Fractures are ubiquitous in crustal rocks in the form of faults, joints, and veins over different length scales (Lei and Wang 2016). Conceptually, there are two physical domains involved: fractures with relatively low stiffness and high porosity, and rock matrix with the opposite characteristics. The hydromechanical properties of fractured rocks are often governed by both the behaviour of individual fractures and the interactions among the fracture population (Zimmerman and Main 2004). The dominant role of fractures in crustal processes, such as in localising deformation and fluid flow (Sibson 1994), has important implications for various engineering applications including hydrocarbon production, geothermal energy, groundwater management, nuclear repository safety, and ground engineering.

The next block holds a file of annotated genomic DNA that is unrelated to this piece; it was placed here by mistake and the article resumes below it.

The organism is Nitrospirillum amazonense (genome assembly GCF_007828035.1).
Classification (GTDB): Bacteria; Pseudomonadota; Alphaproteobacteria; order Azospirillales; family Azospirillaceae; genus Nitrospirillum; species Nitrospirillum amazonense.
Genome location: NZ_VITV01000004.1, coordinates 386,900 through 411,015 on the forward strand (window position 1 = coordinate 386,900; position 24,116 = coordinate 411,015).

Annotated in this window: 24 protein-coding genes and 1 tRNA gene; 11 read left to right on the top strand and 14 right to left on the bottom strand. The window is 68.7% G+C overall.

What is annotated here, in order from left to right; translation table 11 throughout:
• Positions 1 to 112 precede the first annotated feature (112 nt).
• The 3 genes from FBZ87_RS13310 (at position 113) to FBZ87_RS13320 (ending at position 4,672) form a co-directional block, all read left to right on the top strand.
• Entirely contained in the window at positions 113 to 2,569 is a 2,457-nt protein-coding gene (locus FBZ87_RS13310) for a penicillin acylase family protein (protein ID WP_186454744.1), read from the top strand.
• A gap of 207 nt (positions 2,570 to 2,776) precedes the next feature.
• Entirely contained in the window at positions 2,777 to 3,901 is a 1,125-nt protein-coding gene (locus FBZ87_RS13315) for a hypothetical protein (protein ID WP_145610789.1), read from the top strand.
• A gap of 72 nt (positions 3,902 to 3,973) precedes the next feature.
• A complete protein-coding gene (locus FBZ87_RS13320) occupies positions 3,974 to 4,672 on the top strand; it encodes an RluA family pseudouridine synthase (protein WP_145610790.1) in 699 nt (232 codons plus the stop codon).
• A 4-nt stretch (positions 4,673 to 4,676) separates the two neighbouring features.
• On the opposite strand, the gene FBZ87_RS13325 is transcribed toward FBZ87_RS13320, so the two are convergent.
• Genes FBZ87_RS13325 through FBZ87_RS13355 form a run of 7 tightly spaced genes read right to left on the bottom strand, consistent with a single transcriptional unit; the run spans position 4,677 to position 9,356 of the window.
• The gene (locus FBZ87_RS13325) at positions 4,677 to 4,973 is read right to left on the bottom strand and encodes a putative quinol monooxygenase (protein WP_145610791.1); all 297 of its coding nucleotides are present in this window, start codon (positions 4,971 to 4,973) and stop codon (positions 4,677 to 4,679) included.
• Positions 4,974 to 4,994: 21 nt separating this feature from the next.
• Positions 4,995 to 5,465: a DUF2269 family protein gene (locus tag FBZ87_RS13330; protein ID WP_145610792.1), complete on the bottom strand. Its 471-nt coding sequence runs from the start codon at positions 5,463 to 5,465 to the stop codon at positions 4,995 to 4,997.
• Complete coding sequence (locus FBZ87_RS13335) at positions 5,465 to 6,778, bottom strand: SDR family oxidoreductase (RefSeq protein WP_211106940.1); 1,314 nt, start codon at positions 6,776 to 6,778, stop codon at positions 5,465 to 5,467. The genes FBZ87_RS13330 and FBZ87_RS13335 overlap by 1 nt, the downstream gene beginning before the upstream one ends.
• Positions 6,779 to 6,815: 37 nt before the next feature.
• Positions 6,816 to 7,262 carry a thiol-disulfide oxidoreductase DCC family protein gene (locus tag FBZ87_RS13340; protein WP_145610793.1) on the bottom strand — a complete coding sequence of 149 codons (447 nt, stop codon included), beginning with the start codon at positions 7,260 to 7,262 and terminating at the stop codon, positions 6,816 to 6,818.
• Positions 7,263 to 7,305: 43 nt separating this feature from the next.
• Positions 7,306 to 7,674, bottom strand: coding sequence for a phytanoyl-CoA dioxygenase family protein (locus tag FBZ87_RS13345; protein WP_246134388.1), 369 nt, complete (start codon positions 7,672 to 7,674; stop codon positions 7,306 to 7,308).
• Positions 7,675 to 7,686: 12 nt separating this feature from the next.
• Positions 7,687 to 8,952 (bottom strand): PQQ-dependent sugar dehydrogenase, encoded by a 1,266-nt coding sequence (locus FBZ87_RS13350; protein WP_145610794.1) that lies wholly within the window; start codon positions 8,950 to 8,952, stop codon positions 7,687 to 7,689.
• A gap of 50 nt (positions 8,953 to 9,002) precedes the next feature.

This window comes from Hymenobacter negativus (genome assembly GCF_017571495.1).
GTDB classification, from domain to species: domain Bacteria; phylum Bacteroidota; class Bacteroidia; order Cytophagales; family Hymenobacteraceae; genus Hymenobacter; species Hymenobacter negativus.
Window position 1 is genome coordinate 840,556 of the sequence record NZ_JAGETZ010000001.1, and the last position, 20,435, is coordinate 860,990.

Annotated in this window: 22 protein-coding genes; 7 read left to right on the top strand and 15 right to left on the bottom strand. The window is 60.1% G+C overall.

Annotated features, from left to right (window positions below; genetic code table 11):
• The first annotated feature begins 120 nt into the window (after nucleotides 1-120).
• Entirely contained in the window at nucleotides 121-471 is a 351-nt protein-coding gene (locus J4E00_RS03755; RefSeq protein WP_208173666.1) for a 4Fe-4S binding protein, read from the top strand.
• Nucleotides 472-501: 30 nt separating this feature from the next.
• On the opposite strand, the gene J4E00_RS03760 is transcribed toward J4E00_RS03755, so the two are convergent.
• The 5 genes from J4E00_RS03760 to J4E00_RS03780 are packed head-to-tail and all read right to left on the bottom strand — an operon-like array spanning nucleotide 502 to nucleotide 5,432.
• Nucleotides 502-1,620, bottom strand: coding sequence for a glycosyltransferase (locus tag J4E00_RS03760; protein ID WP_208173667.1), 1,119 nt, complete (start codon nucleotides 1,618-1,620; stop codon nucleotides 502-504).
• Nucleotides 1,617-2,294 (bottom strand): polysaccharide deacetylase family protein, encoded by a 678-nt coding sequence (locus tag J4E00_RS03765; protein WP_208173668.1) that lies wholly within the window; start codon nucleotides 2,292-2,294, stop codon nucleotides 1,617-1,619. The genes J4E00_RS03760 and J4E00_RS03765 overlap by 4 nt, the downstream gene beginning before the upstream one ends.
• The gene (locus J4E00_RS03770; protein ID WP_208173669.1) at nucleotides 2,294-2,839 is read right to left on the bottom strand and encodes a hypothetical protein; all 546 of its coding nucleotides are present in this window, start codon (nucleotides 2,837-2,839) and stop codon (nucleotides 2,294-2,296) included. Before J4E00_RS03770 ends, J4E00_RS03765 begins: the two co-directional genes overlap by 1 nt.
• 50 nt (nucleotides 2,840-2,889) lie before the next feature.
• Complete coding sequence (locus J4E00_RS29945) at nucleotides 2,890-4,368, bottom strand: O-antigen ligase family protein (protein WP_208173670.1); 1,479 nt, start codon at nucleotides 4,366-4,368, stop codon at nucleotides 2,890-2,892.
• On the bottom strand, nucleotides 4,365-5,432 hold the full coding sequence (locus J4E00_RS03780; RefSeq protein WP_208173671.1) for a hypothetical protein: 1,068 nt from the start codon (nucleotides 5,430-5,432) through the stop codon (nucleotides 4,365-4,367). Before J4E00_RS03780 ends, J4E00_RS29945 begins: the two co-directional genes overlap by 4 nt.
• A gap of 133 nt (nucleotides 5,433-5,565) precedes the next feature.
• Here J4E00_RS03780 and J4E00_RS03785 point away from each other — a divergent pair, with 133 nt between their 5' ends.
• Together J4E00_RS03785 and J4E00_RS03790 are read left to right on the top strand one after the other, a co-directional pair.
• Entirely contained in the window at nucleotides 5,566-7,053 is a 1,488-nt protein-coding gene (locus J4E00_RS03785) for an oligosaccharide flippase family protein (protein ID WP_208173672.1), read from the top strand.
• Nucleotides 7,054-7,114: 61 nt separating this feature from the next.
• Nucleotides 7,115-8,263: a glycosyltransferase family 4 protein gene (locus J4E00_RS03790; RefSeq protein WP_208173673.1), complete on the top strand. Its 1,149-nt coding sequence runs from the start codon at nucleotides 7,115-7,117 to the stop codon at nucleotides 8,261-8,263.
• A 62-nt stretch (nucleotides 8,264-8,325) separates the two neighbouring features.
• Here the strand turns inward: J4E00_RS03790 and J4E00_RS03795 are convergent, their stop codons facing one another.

To describe the behaviour of individual fractures associated with intrinsic surface roughness, many studies have been reported in the past few decades. Goodman (1976) proposed a hyperbolic relation to characterise the nonlinear closure of fractures under normal compression and studied the effect of mismatch between opposite rough joint walls. Barton and Choubey (1977) introduced an empirical system based on three main index parameters, i.e. joint roughness coefficient (JRC), joint wall compressive strength (JCS), and residual friction angle, to predict the shear strength of natural fractures. These parameters can be measured in the laboratory from tilt tests or shear box experiments. Bandis et al. (1983) summarised a series of empirical equations to interpret the deformation characteristics of rock joints in normal loading and direct shear experiments. Size effect on shear strength and deformation characteristics of individual fractures were further investigated based on the laboratory experiment results conducted on natural fracture replicas that were cast at different sizes (Bandis 1980; Bandis et al. 1981; Barton 1981). Fractures having the same roughness morphology but different sizes may exhibit distinctly different mechanical responses (Barton and Bandis 1980; Barton 2013). The empirical joint constitutive model was recently improved to capture the stress dependency of peak shear displacement (Asadollahi and Tonon 2010). In addition to the laboratory experiments, numerical studies have also been performed to model the behaviour of single fractures with the roughness profile represented explicitly. Karami and Stead (2008) used a finite-discrete element code to simulate the shearing process of rough joint specimens. Joint shear behaviour, e.g. peak shear displacement, shear strength, dilational displacement, and asperity degradation, was found to be dominated by the roughness geometry and the applied normal stress. Bahaaddini et al. (2014) studied the scale effects on joint shear strength and peak shear displacement using a particle-based discrete element model. Their numerical results reveal that with the increase in joint length, the peak shear strength and shear stiffness decrease, while the peak shear displacement increases, similar to the phenomena observed in the laboratory experiments. Tatone and Grasselli (2012, 2015a) investigated the scale-dependent shear strength and the asperity damage mechanism of rough fractures in direct shear tests, using a numerical modelling approach that is based on a finite-discrete element model comprehensively calibrated for tensile and shear fracturing and employs explicit representation of fracture surfaces. The numerical solutions of shear strength and dilation were further compared with the experimental results from micro-CT imaging (Tatone and Grasselli 2015a).